Tag Archives: C.D. Fredericks

And the Fat Lady Sings

Well, I don’t know if she ever sang, or if she had any kind of performance at all. But her name was Madame Sherwood, and according to the bio on her CDV, she had an 84″ waist and was 675 lbs. Given the Victorian (and specifically Barnum-esque) penchant for exaggeration, I wouldn’t be surprised if she was more like a 60″ waist and 400 lbs but you never know. This CDV has been trimmed, rather significantly, but again this doesn’t detract from the image so I don’t find it terribly objectionable. It definitely impacted the value of the card, but I was not unhappy with the price paid. This is another C.D. Fredericks image. The simplicity of the backstamp not only in terms of the design but also the pomposity (or lack thereof) of the advertising slogan leads to some confusing dating for the image, as “Specialité” was his slogan in the 1850s and 60s, but the subject would have this date from the early to mid 1870s. Fredericks was another New York photographer who, like Gurney (whom he studied under and worked for for a time) and Eisenmann, did significant trade with the theatrical and performing professions.

For more information about C.D. Fredericks, there is a succinct but interesting blurb at Historic Camera

MadameSherwood, by C.D. Fredericks
MadameSherwood, by C.D. Fredericks

I suppose in a way you could term all these circus freak photos as also being occupationals in that they do show the sitters enacting their profession, which in a way was merely existing as who they were. It’s not like it mattered what outfit Tom Thumb or Madame Sherwood or Isaac Sprague (the Human Skeleton) wore, they were not performing a role, and even if they did, their audience was not coming to see them be Hamlet or Viola or Caliban, but to see the midget/fat lady/human skeleton.

A Brady CDV from the Washington DC Studio, and a Fredericks CDV from ¿Havana?

Two more CDVs – a Brady from the DC studio, and judging by the backmark style, a later (post Civil War) image. The sitter is reputed to be named John Randolph, one of the FitzRandolphs of Philadelphia (or could it be the FitzRandolphs who gave the original land grant to found Princeton University?). Evidence is unclear, but the picture is very.

John Randolph, by Mathew Brady
John Randolph, by Mathew Brady

The second CD is from the Fredericks studio, of New York, Havana and Paris. As the subject is toreadors, I’m guessing this was taken at either the Paris or Havana studios. Bullfighting has never had any serious following in the United States, so toreadors would be unlikely to come to New York on a performing tour of the US. I thought I had another Fredericks CDV somewhere in my collection, but I’ll be damned if I can find it – I may have just recorded the address on my New York studio map during a scan of studio backmarks on eBay.

Two Toreadors, by Fredericks of New York, Havana and Paris
Two Toreadors, by Fredericks of New York, Havana and Paris

This is another image that could have been marketed as “gay interest”, thankfully it wasn’t. Despite their costumes and matching fey poses, there’s nothing about them that shouts (or whispers) 19th century code for gay. Pure 21st century wishful thinking.

Updates to the NY photographer’s map

I’ve found some more photographers to add to the map of New York. Again, you’ve got to love some of these self-descriptions of their businesses. Also interesting is the case of C.D. Fredericks, who ran studios in New York, Paris and Havana. Makes you wonder how he managed three studios in such far-flung cities at a time where steam-powered trans-atlantic crossings were just coming in to being, there was no telephone, and the airplane was still an opium-smoker’s dream.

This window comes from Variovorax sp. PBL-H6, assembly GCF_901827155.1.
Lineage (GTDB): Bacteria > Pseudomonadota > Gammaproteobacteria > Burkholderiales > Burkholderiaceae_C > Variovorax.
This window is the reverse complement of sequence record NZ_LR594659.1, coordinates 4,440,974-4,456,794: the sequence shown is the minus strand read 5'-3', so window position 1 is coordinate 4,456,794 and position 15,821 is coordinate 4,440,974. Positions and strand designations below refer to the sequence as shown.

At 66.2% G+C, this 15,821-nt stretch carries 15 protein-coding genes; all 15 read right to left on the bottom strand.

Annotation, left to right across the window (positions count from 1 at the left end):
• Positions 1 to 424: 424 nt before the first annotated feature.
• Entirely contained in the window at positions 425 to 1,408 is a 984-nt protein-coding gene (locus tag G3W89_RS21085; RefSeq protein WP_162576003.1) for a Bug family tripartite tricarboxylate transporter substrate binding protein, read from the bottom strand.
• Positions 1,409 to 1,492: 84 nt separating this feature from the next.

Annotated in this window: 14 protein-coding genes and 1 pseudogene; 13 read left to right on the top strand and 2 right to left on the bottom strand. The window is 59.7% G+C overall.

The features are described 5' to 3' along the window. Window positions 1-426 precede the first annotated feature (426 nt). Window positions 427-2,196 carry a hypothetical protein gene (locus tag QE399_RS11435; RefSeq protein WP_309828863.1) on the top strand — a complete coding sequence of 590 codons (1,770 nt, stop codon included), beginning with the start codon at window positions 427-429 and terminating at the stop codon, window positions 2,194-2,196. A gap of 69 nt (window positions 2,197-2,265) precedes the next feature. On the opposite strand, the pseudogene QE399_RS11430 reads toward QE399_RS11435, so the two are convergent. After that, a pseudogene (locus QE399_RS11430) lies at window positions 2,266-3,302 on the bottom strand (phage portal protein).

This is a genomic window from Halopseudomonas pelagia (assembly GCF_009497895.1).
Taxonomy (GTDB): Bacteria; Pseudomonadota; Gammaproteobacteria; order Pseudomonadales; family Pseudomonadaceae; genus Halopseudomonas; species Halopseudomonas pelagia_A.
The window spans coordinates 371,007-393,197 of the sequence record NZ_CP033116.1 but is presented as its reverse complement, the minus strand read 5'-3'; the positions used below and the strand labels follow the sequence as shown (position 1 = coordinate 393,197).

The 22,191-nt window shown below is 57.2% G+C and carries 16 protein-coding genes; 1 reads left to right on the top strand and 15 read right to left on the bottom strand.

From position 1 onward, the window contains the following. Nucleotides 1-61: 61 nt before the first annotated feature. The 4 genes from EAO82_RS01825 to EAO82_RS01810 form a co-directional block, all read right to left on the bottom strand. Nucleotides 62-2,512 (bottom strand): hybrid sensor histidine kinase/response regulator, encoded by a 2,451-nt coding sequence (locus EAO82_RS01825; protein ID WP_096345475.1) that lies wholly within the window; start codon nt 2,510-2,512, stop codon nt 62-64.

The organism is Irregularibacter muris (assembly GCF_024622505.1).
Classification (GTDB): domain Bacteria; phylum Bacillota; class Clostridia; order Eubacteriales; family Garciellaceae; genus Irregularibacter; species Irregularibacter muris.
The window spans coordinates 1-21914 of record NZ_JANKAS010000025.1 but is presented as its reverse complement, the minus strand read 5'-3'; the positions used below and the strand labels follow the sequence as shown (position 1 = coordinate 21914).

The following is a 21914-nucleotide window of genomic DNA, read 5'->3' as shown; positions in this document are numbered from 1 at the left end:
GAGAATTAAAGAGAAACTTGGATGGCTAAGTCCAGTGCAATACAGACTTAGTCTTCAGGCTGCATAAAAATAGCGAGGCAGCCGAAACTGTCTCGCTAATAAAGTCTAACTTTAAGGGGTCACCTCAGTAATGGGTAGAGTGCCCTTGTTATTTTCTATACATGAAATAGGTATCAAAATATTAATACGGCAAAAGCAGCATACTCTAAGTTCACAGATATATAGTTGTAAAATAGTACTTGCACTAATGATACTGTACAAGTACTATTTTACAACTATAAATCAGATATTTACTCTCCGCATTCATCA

I’ve reorganized the list in geographic order, with the assorted Lower Manhattan addresses first, then the ascent of Broadway, followed by the odds and outliers, including one in Brooklyn.

STUDIO NAME ADDRESS DATES OF OPERATION
R.A. Lewis 152 Chatham Street * unknown
R.A. Lord 164 Chatham Street * unknown
K.W. Beniczky #2 New Chambers Street, corner of Chatham * unknown
Vaughan’s Gallery 228 Bowery unknown
H. Merz E. Houston & Essex Streets unknown
Bailey’s Photograph Gallery 371 Canal Street unknown
O.O. Roorbach, Publisher of Dramatic Photographs 122 Nassau Street unknown
Mathew Brady 643 Bleeker Street (1859-1860)
Jaquith, Daguerrian Parlor 98 Broadway unknown
S.A. Holmes, Daguerreotype Studio 289 Broadway unknown
Josiah Thompson, Daguerreotypist 315 Broadway 1849-1853
J. Gurney & Sons, Daguerreotype Studio 349 Broadway unknown – early
Mathew Brady 359 Broadway (1853-1859)
Bogardus 363 Broadway 1860s
E. Anthony, Publisher, Brady’s National Portrait Gallery 501 Broadway unknown
W.C. Wemyss, Dealer in Photographs, Books, &c. 575 Broadway unknown
C.D. Fredericks & Co
587 Broadway, New York
31 Passage du Havre, Paris
108 Calle de la Habana, Havana
587 Broadway unknown
Anson’s Daguerreotype Gallery 589 Broadway unknown – 1850s
Chas. K. Bill 603 Broadway unknown
J. Gurney & Sons 707 Broadway unknown – mid
Mathew Brady 785 Broadway (1860-)
Glosser 827 Broadway unknown
Bogardus 872 Broadway late 1870s
T.J. Maujer, Passepartout & Carved Walnut frame manufacturer, Dealer in Photographs, Artist’s Materials, &c. 953 Broadway & 183 5th Avenue unknown
J. Gurney & Sons 5th Avenue & 16th Street unknown – late
Loud’s Celebrated Album Cards unknown unknown
Fernando Dessaur 145 8th Avenue unknown
Estabrook’s Ferrotypes 379 Fulton Street, Brooklyn unknown

* addresses no longer exist. New Chambers Street & Chatham Street are now approximately where New York City Civic Center and Police Headquarters are now located.